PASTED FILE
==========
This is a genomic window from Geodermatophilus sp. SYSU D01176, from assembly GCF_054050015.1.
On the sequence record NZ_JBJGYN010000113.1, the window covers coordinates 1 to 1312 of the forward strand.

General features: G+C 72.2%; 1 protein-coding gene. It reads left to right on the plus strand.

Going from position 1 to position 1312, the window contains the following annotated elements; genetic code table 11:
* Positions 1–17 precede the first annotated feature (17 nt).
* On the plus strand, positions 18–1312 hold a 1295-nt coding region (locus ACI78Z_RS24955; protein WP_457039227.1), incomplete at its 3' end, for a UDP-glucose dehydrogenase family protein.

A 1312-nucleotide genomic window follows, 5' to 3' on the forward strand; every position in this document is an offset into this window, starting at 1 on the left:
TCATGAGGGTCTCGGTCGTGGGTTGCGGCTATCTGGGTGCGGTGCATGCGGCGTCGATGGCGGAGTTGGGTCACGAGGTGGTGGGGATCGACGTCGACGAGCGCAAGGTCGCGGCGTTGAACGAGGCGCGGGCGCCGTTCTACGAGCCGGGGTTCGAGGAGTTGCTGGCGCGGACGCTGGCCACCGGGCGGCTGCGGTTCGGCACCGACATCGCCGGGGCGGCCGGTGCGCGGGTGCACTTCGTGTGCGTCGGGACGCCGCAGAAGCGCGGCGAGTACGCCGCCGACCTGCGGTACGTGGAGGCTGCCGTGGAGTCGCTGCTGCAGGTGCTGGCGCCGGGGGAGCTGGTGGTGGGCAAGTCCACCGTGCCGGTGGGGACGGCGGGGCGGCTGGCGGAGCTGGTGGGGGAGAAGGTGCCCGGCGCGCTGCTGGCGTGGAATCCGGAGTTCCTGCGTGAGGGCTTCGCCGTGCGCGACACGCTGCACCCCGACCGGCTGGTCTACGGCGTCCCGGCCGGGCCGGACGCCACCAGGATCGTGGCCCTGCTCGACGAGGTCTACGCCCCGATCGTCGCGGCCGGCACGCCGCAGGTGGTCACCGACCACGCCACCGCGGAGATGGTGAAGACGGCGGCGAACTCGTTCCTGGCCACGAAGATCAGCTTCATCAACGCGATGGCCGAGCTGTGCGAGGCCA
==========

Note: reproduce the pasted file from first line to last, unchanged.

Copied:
This is a genomic window from Geodermatophilus sp. SYSU D01176, from assembly GCF_054050015.1.
On the sequence record NZ_JBJGYN010000113.1, the window covers coordinates 1 to 1312 of the forward strand.

General features: G+C 72.2%; 1 protein-coding gene. It reads left to right on the plus strand.

Going from position 1 to position 1312, the window contains the following annotated elements; genetic code table 11:
* Positions 1–17 precede the first annotated feature (17 nt).
* On the plus strand, positions 18–1312 hold a 1295-nt coding region (locus ACI78Z_RS24955; protein WP_457039227.1), incomplete at its 3' end, for a UDP-glucose dehydrogenase family protein.

A 1312-nucleotide genomic window follows, 5' to 3' on the forward strand; every position in this document is an offset into this window, starting at 1 on the left:
TCATGAGGGTCTCGGTCGTGGGTTGCGGCTATCTGGGTGCGGTGCATGCGGCGTCGATGGCGGAGTTGGGTCACGAGGTGGTGGGGATCGACGTCGACGAGCGCAAGGTCGCGGCGTTGAACGAGGCGCGGGCGCCGTTCTACGAGCCGGGGTTCGAGGAGTTGCTGGCGCGGACGCTGGCCACCGGGCGGCTGCGGTTCGGCACCGACATCGCCGGGGCGGCCGGTGCGCGGGTGCACTTCGTGTGCGTCGGGACGCCGCAGAAGCGCGGCGAGTACGCCGCCGACCTGCGGTACGTGGAGGCTGCCGTGGAGTCGCTGCTGCAGGTGCTGGCGCCGGGGGAGCTGGTGGTGGGCAAGTCCACCGTGCCGGTGGGGACGGCGGGGCGGCTGGCGGAGCTGGTGGGGGAGAAGGTGCCCGGCGCGCTGCTGGCGTGGAATCCGGAGTTCCTGCGTGAGGGCTTCGCCGTGCGCGACACGCTGCACCCCGACCGGCTGGTCTACGGCGTCCCGGCCGGGCCGGACGCCACCAGGATCGTGGCCCTGCTCGACGAGGTCTACGCCCCGATCGTCGCGGCCGGCACGCCGCAGGTGGTCACCGACCACGCCACCGCGGAGATGGTGAAGACGGCGGCGAACTCGTTCCTGGCCACGAAGATCAGCTTCATCAACGCGATGGCCGAGCTGTGCGAGGCCA